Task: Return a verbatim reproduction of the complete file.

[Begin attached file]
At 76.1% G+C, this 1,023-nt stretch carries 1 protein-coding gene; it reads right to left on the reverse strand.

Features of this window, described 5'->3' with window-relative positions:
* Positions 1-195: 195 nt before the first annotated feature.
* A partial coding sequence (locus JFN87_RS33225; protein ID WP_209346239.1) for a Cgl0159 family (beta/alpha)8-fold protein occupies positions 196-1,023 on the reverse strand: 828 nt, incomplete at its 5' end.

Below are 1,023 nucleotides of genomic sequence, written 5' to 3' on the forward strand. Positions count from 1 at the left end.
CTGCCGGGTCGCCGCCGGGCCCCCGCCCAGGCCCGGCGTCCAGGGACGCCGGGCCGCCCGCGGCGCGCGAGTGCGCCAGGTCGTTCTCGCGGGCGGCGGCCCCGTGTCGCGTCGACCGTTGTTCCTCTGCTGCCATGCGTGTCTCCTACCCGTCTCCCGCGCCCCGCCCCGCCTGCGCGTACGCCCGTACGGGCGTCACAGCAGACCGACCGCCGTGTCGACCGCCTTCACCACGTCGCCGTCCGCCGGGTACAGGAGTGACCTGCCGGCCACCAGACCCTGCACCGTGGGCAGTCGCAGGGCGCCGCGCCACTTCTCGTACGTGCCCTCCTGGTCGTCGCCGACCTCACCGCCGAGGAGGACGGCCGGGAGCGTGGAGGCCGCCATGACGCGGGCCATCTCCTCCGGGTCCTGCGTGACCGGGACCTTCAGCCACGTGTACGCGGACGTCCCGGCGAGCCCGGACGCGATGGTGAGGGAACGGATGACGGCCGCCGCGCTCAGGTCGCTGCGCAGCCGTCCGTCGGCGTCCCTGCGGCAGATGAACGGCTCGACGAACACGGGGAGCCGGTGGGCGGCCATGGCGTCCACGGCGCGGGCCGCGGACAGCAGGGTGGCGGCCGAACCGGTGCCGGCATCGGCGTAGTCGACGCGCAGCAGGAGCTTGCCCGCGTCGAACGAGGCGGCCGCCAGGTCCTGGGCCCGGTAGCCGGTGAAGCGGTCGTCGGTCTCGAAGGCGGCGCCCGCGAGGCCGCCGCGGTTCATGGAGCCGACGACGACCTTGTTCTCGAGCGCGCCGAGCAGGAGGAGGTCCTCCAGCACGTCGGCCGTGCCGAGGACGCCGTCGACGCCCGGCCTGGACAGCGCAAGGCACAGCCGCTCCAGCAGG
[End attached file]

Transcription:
At 76.1% G+C, this 1,023-nt stretch carries 1 protein-coding gene; it reads right to left on the reverse strand.

Features of this window, described 5'->3' with window-relative positions:
* Positions 1-195: 195 nt before the first annotated feature.
* A partial coding sequence (locus JFN87_RS33225; protein ID WP_209346239.1) for a Cgl0159 family (beta/alpha)8-fold protein occupies positions 196-1,023 on the reverse strand: 828 nt, incomplete at its 5' end.

Below are 1,023 nucleotides of genomic sequence, written 5' to 3' on the forward strand. Positions count from 1 at the left end.
CTGCCGGGTCGCCGCCGGGCCCCCGCCCAGGCCCGGCGTCCAGGGACGCCGGGCCGCCCGCGGCGCGCGAGTGCGCCAGGTCGTTCTCGCGGGCGGCGGCCCCGTGTCGCGTCGACCGTTGTTCCTCTGCTGCCATGCGTGTCTCCTACCCGTCTCCCGCGCCCCGCCCCGCCTGCGCGTACGCCCGTACGGGCGTCACAGCAGACCGACCGCCGTGTCGACCGCCTTCACCACGTCGCCGTCCGCCGGGTACAGGAGTGACCTGCCGGCCACCAGACCCTGCACCGTGGGCAGTCGCAGGGCGCCGCGCCACTTCTCGTACGTGCCCTCCTGGTCGTCGCCGACCTCACCGCCGAGGAGGACGGCCGGGAGCGTGGAGGCCGCCATGACGCGGGCCATCTCCTCCGGGTCCTGCGTGACCGGGACCTTCAGCCACGTGTACGCGGACGTCCCGGCGAGCCCGGACGCGATGGTGAGGGAACGGATGACGGCCGCCGCGCTCAGGTCGCTGCGCAGCCGTCCGTCGGCGTCCCTGCGGCAGATGAACGGCTCGACGAACACGGGGAGCCGGTGGGCGGCCATGGCGTCCACGGCGCGGGCCGCGGACAGCAGGGTGGCGGCCGAACCGGTGCCGGCATCGGCGTAGTCGACGCGCAGCAGGAGCTTGCCCGCGTCGAACGAGGCGGCCGCCAGGTCCTGGGCCCGGTAGCCGGTGAAGCGGTCGTCGGTCTCGAAGGCGGCGCCCGCGAGGCCGCCGCGGTTCATGGAGCCGACGACGACCTTGTTCTCGAGCGCGCCGAGCAGGAGGAGGTCCTCCAGCACGTCGGCCGTGCCGAGGACGCCGTCGACGCCCGGCCTGGACAGCGCAAGGCACAGCCGCTCCAGCAGG